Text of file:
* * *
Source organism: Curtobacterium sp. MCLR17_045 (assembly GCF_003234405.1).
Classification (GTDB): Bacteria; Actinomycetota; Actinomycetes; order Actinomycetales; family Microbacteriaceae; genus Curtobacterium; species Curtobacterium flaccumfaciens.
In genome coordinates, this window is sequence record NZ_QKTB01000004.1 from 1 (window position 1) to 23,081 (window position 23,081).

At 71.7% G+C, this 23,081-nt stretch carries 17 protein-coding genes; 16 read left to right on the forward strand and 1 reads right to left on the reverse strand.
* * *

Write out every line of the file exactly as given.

Source organism: Curtobacterium sp. MCLR17_045 (assembly GCF_003234405.1).
Classification (GTDB): Bacteria; Actinomycetota; Actinomycetes; order Actinomycetales; family Microbacteriaceae; genus Curtobacterium; species Curtobacterium flaccumfaciens.
In genome coordinates, this window is sequence record NZ_QKTB01000004.1 from 1 (window position 1) to 23,081 (window position 23,081).

At 71.7% G+C, this 23,081-nt stretch carries 17 protein-coding genes; 16 read left to right on the forward strand and 1 reads right to left on the reverse strand.